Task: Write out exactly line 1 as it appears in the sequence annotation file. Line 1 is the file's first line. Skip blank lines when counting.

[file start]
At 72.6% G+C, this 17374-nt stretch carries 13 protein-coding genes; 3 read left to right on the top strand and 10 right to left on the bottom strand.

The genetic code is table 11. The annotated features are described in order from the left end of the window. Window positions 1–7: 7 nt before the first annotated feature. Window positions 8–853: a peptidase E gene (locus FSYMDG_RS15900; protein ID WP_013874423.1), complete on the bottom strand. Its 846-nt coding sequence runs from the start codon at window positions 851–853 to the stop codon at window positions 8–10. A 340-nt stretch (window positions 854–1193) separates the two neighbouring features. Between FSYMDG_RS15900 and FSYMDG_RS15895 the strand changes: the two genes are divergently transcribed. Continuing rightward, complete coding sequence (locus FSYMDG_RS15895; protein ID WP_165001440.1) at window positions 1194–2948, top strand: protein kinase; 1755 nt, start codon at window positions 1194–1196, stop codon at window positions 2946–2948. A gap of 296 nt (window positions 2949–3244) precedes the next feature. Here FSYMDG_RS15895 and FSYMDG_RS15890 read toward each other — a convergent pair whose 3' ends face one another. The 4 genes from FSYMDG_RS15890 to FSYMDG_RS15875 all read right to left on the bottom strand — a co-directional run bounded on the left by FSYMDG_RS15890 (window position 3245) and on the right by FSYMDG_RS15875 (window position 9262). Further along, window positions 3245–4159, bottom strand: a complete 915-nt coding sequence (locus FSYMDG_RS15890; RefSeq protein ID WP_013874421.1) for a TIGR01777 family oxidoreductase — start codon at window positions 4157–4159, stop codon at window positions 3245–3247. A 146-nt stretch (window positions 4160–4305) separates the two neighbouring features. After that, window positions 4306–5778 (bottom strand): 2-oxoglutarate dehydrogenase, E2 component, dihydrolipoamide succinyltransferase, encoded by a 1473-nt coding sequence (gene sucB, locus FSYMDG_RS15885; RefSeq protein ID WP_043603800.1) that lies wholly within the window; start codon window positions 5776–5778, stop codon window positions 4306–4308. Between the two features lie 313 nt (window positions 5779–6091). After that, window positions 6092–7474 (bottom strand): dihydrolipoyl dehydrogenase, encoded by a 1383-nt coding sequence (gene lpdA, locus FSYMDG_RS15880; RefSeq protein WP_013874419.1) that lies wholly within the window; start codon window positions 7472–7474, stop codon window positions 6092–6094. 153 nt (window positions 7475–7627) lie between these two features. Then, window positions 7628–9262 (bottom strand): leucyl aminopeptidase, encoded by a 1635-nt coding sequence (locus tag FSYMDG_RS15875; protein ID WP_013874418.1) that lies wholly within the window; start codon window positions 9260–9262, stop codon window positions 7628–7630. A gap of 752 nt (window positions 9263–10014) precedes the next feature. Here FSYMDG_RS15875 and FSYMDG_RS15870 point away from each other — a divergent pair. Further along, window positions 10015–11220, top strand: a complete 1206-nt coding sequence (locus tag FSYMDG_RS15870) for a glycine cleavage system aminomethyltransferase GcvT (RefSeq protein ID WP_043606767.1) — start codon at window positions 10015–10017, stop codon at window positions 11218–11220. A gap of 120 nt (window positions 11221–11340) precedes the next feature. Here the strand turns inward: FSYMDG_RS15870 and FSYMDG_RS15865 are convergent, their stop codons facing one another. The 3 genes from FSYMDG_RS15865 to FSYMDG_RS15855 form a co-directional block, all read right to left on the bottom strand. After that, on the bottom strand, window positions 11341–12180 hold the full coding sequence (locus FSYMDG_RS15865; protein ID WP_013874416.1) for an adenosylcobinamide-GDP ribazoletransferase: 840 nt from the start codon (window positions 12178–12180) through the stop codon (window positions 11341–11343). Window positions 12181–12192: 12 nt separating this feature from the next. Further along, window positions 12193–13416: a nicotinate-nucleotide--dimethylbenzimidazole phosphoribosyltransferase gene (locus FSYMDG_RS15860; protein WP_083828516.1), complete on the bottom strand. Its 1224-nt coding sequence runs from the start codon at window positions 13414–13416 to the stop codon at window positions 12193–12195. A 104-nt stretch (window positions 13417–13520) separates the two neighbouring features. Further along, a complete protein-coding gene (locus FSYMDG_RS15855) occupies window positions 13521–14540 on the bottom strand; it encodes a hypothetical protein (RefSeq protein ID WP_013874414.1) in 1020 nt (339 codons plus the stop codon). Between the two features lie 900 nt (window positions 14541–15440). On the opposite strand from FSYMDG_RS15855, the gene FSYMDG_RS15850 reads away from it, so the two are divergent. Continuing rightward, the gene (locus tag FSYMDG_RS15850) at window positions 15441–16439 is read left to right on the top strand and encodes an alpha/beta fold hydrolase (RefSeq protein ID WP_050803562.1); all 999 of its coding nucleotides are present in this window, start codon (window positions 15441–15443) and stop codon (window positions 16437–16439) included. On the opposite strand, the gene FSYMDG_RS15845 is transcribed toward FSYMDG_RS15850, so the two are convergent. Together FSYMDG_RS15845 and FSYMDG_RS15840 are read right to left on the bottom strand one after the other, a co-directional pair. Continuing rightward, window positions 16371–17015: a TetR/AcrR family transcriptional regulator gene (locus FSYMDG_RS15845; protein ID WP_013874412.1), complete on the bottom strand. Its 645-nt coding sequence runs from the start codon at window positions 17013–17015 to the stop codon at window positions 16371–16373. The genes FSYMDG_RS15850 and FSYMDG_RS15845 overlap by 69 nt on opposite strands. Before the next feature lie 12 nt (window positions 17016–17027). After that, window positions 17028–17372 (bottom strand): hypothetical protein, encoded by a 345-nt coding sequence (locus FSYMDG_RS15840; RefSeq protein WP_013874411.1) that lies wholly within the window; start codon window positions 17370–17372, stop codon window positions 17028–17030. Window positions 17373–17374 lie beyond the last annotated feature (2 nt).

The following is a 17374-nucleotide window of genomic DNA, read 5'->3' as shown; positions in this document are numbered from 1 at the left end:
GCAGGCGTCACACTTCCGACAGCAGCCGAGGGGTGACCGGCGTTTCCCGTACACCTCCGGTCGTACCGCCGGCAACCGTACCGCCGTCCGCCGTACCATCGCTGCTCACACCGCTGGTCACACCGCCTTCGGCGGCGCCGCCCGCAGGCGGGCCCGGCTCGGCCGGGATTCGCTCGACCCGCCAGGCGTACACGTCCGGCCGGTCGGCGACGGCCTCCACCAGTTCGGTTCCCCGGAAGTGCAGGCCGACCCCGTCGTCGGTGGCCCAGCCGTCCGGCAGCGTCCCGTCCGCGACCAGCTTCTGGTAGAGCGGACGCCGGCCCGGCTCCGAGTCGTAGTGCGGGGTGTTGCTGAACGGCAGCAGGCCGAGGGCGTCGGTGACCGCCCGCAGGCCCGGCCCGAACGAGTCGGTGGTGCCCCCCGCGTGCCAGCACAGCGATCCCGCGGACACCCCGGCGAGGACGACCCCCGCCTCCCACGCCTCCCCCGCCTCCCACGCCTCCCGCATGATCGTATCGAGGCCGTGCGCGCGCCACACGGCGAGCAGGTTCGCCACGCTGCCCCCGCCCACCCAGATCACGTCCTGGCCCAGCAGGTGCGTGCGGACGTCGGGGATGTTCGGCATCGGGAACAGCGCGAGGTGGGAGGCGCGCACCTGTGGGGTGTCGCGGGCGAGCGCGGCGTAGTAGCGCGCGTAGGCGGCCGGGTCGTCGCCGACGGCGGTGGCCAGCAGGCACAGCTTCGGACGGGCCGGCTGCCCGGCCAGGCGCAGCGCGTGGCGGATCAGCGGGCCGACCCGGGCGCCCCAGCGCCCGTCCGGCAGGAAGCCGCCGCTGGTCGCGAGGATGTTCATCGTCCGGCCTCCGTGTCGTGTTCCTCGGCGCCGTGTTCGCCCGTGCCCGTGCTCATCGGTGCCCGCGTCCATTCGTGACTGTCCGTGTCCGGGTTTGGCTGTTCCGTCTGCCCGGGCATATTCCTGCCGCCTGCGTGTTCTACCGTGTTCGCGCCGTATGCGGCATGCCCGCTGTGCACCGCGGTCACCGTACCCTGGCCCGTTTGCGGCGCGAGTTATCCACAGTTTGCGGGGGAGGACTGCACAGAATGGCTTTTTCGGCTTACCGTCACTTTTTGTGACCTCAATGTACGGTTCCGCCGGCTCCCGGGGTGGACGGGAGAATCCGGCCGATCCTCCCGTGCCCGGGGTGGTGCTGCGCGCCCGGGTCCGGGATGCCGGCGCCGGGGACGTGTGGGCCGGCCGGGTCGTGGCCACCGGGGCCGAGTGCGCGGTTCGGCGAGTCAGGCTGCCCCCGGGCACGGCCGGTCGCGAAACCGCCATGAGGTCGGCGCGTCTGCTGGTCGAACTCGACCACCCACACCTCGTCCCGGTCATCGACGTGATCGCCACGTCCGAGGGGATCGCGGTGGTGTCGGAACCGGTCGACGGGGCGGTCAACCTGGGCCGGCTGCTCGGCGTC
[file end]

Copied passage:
At 72.6% G+C, this 17374-nt stretch carries 13 protein-coding genes; 3 read left to right on the top strand and 10 right to left on the bottom strand.